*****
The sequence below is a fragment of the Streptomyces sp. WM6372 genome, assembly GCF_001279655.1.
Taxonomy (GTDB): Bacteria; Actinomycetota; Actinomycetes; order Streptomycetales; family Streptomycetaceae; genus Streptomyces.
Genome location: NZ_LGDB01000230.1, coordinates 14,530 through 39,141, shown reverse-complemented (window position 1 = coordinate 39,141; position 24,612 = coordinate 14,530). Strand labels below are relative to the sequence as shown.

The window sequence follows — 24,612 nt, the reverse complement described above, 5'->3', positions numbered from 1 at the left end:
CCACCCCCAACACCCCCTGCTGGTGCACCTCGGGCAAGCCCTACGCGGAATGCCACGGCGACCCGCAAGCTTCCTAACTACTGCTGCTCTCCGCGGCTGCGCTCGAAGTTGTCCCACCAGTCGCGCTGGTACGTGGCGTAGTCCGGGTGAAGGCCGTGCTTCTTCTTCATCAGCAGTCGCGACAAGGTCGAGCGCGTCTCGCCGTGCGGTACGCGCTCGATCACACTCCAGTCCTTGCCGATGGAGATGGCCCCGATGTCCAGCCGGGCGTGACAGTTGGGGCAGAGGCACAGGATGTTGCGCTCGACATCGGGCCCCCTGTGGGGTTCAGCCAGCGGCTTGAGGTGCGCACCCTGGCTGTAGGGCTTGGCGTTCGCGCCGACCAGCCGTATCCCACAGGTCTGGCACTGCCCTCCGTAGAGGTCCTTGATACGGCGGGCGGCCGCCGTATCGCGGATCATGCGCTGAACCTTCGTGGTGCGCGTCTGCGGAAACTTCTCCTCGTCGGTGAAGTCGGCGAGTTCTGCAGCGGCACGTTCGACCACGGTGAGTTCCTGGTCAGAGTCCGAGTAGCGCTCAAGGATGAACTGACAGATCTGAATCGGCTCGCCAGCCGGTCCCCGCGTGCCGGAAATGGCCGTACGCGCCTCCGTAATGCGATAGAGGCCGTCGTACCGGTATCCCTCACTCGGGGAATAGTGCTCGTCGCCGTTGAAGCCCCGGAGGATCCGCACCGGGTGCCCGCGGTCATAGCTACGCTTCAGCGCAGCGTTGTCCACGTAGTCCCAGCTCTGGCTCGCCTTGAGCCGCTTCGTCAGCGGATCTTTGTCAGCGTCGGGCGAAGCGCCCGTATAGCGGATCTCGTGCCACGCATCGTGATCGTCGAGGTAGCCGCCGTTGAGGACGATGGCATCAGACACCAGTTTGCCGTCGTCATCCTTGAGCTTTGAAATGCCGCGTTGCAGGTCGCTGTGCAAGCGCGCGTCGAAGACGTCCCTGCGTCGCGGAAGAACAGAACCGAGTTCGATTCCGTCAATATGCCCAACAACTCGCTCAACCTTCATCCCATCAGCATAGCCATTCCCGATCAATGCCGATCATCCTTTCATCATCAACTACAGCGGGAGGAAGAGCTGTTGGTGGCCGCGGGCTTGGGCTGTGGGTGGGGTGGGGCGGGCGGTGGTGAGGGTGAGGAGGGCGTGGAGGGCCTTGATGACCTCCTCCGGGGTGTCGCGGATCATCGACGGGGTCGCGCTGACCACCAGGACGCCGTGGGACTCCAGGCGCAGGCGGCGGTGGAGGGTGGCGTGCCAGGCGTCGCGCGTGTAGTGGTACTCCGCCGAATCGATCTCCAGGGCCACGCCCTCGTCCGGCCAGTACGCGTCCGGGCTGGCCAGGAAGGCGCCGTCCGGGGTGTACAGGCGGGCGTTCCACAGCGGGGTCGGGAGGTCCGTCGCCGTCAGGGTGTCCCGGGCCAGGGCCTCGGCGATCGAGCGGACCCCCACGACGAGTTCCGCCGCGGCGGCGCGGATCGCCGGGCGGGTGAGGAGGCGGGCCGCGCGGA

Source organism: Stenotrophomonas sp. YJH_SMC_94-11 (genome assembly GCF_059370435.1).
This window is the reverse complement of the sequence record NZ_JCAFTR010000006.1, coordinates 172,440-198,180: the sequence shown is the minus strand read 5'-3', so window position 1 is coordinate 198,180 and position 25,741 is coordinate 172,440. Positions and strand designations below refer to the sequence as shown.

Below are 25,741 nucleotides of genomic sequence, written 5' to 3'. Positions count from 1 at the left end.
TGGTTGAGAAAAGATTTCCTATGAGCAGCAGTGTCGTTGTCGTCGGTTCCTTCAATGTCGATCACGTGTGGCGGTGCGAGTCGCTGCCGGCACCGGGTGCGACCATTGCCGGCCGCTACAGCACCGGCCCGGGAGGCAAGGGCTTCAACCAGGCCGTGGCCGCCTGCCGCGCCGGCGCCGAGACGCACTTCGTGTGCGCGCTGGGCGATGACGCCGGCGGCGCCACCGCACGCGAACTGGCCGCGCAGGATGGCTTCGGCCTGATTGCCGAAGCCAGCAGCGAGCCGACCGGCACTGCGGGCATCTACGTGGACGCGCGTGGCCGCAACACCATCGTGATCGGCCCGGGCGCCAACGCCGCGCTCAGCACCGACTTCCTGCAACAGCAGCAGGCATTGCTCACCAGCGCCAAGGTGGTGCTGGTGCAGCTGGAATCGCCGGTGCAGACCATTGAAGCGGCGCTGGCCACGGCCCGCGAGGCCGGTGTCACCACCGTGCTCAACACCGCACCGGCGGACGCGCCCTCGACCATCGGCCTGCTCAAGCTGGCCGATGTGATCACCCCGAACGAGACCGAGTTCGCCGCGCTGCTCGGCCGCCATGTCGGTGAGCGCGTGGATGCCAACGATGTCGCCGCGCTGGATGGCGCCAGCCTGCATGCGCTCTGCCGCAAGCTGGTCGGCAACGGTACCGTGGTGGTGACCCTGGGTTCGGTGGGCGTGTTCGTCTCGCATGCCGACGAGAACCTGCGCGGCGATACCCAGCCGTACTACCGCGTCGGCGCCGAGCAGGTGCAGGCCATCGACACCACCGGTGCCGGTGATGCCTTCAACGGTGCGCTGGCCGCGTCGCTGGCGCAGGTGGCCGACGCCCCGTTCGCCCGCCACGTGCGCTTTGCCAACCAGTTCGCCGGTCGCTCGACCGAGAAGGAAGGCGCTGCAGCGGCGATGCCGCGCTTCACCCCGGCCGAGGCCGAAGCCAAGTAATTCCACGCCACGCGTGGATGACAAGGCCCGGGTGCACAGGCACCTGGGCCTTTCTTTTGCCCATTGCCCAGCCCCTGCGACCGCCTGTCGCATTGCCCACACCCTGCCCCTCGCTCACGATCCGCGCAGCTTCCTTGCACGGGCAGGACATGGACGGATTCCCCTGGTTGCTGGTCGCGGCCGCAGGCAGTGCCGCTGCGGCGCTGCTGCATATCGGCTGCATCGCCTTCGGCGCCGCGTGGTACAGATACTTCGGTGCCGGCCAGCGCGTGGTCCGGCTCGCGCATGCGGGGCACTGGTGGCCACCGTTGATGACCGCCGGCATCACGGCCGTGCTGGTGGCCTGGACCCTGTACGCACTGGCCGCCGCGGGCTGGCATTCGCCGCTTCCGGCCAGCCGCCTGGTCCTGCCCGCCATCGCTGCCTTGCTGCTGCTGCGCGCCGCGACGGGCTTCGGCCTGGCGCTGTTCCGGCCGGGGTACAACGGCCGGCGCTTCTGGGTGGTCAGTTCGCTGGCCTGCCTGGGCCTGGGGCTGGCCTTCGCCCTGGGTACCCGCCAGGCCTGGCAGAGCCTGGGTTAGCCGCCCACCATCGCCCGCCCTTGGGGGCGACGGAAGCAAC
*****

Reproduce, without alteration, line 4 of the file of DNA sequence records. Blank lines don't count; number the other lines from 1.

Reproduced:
The window sequence follows — 24,612 nt, the reverse complement described above, 5'->3', positions numbered from 1 at the left end: